An MSI nurse speaks to a factory worker in Cambodia. Contraception allows women to stay in the workforce, growing the economy.

Strengthening economies 

When girls can finish their education, they’re better able to earn a living—improving the family’s financial stability and contributing to their community’s economic development. In fact, educating girls and adding women to the workforce has the potential to add up to $12 trillion USD to global growth

But in many low- and middle-income countries, a girl is more likely to become pregnant before age 18 than to finish secondary school. Adolescents are twice as likely to die due to pregnancy-related complications compared to adult women, and children born to adolescents are more likely to have poor health outcomes. Adolescent pregnancies rob girls of their potential, endanger their health and deprive entire communities of economic growth. 

Adolescents face extra barriers in accessing contraception. Guttmacher found that 43% of women ages 15-19 in low- and middle-income countries want to avoid pregnancy but are not using contraception. Reaching these young women with reproductive health sets them on a path to higher income and greater household assets for their families, creating more prosperous communities.  

A young Black woman lies in bed reading a book.
Umah, an MSI client from Sierra Leone, studies in her bedroom. Contraception from MSI allowed her to go to university.

Building climate resilience  

When women are educated and able to earn income for their families, they’re more resilient in the face of climate change. When natural disasters strike, being able to control if and when to have another child makes a material difference for families as they recover.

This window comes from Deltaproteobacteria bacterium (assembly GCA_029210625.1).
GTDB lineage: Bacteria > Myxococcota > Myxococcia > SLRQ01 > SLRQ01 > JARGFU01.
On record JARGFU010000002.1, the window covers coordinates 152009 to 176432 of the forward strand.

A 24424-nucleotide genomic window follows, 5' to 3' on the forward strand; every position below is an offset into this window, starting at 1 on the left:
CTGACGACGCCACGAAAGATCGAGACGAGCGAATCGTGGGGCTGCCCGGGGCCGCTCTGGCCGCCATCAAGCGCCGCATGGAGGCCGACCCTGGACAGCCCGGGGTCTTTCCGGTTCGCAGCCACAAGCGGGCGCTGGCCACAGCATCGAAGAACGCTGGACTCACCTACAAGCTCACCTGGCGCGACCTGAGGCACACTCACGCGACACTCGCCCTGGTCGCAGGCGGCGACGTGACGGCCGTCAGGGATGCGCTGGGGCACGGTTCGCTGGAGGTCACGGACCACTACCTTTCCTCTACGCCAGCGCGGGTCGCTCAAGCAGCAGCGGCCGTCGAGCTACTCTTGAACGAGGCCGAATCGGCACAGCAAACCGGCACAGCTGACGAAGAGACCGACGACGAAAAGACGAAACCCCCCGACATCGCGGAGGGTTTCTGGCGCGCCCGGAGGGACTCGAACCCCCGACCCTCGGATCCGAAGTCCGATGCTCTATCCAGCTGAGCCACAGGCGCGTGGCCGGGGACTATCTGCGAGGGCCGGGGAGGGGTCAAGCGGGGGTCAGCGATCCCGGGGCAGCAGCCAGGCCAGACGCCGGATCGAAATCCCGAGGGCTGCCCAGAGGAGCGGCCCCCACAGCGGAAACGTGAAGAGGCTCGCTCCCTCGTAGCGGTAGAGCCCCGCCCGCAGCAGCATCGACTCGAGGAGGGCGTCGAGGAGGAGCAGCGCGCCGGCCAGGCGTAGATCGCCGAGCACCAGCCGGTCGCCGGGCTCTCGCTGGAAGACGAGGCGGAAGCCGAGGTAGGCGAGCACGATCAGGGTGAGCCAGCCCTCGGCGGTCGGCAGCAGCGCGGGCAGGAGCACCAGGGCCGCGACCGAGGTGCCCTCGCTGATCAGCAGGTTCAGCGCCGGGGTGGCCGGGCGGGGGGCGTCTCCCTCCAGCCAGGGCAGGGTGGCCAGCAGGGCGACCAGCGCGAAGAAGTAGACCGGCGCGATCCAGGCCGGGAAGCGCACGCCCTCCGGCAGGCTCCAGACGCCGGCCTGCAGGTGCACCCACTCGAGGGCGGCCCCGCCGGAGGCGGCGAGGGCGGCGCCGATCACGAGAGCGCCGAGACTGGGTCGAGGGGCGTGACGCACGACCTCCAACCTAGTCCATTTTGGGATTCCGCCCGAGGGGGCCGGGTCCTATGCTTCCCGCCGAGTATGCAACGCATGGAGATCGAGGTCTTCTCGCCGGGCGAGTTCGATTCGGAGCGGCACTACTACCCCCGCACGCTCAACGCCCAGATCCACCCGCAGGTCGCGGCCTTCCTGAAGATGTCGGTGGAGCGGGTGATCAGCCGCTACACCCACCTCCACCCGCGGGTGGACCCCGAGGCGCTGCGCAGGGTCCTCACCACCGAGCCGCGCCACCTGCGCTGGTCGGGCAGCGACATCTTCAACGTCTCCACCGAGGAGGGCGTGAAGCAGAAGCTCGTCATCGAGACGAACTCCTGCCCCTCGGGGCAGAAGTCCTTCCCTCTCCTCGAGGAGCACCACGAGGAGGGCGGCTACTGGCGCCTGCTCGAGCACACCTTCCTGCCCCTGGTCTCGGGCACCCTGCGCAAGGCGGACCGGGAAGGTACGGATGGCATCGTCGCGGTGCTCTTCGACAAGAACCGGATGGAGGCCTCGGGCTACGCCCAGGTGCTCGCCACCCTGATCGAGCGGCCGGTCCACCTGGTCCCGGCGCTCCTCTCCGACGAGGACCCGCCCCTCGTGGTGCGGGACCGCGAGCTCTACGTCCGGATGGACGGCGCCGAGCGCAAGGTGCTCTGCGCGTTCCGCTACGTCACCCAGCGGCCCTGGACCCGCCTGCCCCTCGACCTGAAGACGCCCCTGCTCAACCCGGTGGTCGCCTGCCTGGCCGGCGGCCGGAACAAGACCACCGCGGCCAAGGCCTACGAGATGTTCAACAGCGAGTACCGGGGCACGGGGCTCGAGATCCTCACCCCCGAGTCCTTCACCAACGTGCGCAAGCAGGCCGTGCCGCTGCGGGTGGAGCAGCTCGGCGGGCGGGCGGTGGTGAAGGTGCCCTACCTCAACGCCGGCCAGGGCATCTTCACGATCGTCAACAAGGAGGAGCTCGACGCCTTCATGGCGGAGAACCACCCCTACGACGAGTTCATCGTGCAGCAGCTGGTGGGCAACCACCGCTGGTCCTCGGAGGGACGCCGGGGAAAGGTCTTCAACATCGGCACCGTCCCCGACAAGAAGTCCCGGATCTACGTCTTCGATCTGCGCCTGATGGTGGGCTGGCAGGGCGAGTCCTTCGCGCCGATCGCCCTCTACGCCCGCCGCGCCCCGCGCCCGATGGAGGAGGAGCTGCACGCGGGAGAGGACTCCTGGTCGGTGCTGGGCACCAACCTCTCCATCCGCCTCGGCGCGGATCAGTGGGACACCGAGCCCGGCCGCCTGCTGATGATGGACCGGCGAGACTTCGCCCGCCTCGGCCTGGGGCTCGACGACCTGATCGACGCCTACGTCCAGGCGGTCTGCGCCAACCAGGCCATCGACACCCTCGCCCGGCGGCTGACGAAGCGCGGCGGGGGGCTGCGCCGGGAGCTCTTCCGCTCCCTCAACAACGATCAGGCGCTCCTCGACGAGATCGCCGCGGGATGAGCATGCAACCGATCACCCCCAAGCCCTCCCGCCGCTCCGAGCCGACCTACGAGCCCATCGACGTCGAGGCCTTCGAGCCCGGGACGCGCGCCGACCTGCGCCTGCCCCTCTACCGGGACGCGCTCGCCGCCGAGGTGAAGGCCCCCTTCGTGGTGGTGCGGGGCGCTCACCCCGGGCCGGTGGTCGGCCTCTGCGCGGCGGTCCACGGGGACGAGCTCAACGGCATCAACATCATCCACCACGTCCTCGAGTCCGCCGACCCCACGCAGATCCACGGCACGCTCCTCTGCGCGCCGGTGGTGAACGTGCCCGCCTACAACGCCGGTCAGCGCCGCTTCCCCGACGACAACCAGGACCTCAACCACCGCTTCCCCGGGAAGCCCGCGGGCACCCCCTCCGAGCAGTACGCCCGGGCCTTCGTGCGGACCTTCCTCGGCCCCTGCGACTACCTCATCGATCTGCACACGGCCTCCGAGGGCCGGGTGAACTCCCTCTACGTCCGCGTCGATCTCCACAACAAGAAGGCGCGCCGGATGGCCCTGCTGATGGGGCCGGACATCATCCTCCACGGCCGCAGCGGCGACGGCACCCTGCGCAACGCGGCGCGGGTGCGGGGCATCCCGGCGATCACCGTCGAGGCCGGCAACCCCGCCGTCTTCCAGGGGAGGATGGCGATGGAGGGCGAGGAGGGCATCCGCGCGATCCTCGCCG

But contraception helps communities adapt in another way: Free from unintended pregnancies, women are better able to contribute to finding solutions to the climate crisis. We saw this firsthand in Madagascar, where we brought contraception to communities living near protected forests. The women who used family planning were more likely to participate in efforts to conserve the forests, benefitting their entire community.  

Making choice possible makes an impact 

To expand gender equality, ensure access to contraception 

The impacts of contraception go beyond allowing an individual woman to avoid an unintended pregnancy. UNESCO estimates that 132 million girls are out of school. One of the biggest barriers is lack of access to reproductive healthcare. In order to support girls and young women, we need to ensure that they have access to contraception, safe abortion, and other necessary reproductive healthcare services. The impact of which ripples out to families, communities and entire countries—and there’s never been a better time to invest. 

Today, there are 1.8 billion people between the ages of 10-24—the largest generation of young people in history. The vast majority of them live in developing countries. If given the opportunity to control their bodies and futures now, they can spur economic development, transform their countries, and create a better future for all of us.  

For a good “return on investment” to your giving, it’s hard to beat contraception. By making choice possible for women and girls, you can make a profound impact.